Immigration reform is sweeping through Washington, D.C. and making quite a splash in the media as well. The time is ripe to overhaul the nation’s immigration policy and start substantively addressing the roughly 12 million immigrants in the United States illegally. You might ask yourself, “Why is this only gaining traction now? Hasn’t this been an issued worth addressing for years?” While the answer is “yes,” the difference this time lies with the substance of the legislation and the parties involved in its creation. Namely, Republicans have led the charge of the so-called Gang of Eight in this immigration overhaul.
Republicans have notoriously been opposed to any form of what they reference as “amnesty.” This is essentially allowing all of those who are in the country illegally to simply stay and become legal citizens, by virtue of the exorbitant number of illegal immigrants that are currently here. And once again, several opponents of the Gang of Eight-led reform package claim this is the newest form of amnesty.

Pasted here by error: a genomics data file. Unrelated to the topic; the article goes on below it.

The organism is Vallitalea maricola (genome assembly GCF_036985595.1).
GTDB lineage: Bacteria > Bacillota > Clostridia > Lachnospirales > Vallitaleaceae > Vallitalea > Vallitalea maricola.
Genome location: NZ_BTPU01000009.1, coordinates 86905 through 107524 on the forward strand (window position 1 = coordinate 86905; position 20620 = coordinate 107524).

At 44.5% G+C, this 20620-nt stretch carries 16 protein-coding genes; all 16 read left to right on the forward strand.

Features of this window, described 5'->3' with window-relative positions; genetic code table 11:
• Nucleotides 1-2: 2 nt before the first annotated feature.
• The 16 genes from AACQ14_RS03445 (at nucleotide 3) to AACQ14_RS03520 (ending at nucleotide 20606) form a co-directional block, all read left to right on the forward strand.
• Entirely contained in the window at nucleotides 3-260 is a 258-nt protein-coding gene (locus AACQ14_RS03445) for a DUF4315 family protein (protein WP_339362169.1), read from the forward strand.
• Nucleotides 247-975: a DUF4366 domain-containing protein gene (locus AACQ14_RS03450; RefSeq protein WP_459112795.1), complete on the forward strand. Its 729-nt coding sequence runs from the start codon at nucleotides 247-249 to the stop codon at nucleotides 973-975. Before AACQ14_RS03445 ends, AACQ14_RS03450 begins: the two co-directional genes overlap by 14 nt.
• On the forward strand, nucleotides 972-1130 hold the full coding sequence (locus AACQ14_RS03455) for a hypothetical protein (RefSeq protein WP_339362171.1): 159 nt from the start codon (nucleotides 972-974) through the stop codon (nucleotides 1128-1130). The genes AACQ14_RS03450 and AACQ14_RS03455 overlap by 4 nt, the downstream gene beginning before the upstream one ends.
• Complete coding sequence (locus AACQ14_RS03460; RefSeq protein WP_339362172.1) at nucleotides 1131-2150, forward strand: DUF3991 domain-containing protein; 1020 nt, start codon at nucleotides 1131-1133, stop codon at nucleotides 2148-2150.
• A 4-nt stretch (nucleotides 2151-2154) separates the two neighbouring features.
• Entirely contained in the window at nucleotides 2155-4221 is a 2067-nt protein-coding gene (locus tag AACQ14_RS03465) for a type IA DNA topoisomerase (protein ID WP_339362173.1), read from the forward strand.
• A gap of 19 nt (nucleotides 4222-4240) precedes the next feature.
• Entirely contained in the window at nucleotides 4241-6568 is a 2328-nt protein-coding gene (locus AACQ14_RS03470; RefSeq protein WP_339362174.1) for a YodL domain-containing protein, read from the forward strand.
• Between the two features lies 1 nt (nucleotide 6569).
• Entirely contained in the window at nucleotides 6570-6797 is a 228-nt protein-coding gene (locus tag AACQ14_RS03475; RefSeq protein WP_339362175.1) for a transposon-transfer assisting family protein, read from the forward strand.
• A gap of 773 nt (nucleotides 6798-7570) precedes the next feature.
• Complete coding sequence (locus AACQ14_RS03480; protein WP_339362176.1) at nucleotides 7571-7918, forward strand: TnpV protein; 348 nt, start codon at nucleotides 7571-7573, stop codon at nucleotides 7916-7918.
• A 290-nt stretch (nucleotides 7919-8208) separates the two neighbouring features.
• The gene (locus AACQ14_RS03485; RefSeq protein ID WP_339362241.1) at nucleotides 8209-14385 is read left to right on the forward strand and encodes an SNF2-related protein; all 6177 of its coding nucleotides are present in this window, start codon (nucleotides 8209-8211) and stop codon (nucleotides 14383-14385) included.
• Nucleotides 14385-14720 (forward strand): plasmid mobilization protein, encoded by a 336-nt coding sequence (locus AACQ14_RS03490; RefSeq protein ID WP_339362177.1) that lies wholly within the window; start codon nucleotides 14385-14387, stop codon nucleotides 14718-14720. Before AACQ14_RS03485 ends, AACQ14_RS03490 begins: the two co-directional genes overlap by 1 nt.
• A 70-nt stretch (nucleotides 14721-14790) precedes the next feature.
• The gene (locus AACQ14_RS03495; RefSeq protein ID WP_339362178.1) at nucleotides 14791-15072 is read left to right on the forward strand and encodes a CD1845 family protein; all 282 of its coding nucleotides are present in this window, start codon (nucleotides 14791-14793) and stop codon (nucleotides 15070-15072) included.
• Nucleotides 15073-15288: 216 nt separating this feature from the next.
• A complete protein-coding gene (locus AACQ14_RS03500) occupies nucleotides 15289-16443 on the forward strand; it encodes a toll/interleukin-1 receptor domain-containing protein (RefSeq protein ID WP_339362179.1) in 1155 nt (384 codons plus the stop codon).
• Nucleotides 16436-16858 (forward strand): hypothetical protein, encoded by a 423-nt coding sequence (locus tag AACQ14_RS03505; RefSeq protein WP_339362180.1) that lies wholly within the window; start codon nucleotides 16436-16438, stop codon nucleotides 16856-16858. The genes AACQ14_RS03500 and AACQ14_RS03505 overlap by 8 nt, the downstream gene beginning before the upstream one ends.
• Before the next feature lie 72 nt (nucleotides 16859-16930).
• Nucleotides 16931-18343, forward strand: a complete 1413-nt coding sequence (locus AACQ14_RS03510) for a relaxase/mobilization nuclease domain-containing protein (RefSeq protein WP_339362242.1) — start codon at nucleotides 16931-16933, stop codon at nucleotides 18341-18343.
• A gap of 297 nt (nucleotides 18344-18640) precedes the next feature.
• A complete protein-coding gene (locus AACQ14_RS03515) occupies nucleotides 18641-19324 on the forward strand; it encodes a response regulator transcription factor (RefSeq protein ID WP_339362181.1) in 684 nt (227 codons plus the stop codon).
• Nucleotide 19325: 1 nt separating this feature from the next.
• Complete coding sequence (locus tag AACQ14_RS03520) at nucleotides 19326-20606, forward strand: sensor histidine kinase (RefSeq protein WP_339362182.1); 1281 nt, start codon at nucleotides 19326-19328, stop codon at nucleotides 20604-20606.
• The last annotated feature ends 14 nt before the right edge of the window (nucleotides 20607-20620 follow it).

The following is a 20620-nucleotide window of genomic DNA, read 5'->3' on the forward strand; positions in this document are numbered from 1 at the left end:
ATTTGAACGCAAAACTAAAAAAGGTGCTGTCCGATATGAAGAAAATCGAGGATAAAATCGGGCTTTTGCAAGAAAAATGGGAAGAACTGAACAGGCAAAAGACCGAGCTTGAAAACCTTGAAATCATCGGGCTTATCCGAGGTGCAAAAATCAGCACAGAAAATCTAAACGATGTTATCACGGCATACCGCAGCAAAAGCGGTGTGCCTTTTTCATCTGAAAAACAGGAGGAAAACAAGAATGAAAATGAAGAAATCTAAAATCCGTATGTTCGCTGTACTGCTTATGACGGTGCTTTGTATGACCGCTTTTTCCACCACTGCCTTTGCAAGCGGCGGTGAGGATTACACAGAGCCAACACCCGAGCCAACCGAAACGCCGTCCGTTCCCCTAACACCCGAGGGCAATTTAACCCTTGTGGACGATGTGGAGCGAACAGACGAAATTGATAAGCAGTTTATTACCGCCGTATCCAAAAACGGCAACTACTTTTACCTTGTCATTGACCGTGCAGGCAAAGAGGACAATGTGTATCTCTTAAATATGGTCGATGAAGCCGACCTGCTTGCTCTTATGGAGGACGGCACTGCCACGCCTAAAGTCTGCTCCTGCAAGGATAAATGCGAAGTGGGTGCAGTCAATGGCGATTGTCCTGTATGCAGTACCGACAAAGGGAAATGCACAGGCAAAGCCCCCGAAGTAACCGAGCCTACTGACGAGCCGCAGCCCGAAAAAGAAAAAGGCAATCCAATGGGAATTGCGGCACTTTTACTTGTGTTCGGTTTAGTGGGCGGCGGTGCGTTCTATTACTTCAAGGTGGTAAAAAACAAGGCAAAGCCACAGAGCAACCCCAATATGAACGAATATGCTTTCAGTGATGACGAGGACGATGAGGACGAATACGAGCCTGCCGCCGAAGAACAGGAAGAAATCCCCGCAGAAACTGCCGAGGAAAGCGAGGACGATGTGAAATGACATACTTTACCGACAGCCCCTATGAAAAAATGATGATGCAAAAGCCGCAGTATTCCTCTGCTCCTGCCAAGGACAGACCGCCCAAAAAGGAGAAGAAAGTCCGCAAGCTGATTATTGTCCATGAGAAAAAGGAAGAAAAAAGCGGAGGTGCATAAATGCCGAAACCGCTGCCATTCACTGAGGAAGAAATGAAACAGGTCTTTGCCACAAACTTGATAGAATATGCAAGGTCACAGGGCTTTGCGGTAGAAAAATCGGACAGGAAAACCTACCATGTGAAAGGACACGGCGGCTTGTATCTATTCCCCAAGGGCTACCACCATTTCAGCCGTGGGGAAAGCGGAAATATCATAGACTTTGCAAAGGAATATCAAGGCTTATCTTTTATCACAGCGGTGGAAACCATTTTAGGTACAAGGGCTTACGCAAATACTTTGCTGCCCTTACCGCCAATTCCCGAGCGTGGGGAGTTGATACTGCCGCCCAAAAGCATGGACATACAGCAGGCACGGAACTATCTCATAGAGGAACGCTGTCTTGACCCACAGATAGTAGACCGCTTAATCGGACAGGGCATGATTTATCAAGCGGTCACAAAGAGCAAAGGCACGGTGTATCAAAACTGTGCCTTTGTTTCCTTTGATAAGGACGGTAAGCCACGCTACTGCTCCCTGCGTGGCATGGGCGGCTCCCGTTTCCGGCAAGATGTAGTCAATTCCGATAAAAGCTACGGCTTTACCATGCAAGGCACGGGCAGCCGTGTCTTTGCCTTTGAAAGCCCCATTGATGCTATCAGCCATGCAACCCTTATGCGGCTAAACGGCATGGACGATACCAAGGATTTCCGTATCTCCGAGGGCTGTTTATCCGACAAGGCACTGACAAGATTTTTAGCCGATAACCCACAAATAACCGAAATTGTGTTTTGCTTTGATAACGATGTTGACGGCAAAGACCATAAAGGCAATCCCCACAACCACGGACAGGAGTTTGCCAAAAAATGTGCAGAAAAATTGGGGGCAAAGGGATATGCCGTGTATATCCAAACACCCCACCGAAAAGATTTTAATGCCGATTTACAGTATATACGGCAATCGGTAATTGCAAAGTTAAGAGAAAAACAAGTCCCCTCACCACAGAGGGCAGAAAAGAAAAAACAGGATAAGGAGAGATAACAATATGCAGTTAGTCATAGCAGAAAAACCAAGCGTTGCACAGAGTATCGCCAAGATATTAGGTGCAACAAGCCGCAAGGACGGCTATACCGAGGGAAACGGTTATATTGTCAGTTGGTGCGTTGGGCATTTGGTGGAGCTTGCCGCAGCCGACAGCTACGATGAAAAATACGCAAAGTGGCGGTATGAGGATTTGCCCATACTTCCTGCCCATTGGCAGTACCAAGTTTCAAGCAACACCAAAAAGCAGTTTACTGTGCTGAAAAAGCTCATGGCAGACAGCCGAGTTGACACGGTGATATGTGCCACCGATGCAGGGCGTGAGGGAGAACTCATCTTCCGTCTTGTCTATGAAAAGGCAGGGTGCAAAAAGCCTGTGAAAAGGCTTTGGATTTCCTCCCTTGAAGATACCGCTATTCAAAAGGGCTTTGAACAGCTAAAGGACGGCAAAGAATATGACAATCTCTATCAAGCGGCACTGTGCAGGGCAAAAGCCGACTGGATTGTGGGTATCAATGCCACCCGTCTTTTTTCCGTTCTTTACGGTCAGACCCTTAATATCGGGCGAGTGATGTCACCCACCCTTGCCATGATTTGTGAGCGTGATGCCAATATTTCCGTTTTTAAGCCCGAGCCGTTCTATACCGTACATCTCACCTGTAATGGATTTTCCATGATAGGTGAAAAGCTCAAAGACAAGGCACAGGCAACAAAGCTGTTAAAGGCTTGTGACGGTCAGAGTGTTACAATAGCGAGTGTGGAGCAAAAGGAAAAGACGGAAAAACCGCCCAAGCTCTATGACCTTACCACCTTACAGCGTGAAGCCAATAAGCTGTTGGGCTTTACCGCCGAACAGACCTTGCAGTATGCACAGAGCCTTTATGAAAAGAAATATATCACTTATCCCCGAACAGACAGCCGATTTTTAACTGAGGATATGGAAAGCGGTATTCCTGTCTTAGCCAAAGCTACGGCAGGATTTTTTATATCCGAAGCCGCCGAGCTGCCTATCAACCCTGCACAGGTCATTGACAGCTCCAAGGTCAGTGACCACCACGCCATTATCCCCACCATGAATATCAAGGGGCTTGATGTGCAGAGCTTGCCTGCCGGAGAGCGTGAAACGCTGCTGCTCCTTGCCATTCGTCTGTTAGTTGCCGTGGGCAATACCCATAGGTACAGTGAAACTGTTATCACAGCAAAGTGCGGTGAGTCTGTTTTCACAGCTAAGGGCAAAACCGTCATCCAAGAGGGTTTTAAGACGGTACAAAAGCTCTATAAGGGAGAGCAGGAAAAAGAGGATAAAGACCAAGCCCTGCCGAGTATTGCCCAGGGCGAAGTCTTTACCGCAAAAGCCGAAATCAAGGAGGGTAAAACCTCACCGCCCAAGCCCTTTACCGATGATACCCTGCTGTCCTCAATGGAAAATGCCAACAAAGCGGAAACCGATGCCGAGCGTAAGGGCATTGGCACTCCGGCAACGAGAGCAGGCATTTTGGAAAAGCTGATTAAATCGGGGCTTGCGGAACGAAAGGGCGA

However, we are witnessing a changing tide in party politics for Republicans due to the presence of Sen. Marco Rubio (R-Fla.), Sen. John McCain (R-Ariz.), and Sen. Lindsey Graham (R-S.C.) on the Gang of Eight. This change is not an easy one, but it is happening slowly with a select few bold Republicans leading this charge and party loyals soon to follow.
In the presidential campaign not even a year ago, Republican candidate Mitt Romney was touting the traditional Republican stance on immigration reform: absolutely no amnesty. That rhetoric has been adopted and repeated by most Republicans for the past several years, and it's one of the reasons Romney and the Republicans lost the general election in November.
Therefore, we are seeing a very quick shift on this issue. With the Gang of Eight working secretly for the past several months to advance a comprehensive, massive compromise, things are changing for Republicans. This could be in part due to the party's 2012 losses but it could also be due to changes in party makeup. From issues such as same-sex marriage to immigration reform, current Republicans are not the same as the Republicans of the 1980s. This is a healthy aspect of all electoral and legislative politics. One of the most commonly cited examples of this phenomenon is when Democrats claim that if President Lincoln were operating in today’s political landscape, he would likely be a Democrat. While Republicans would dispute this heavily, it underscores the reality of shifting party identification.
Regardless of clashing views on immigration reform in 2013, one thing remains clear – after the wake-up call Republicans received in the 2012 elections, Republicans are changing as quickly as the demographic and cultural landscape of the United States as a whole.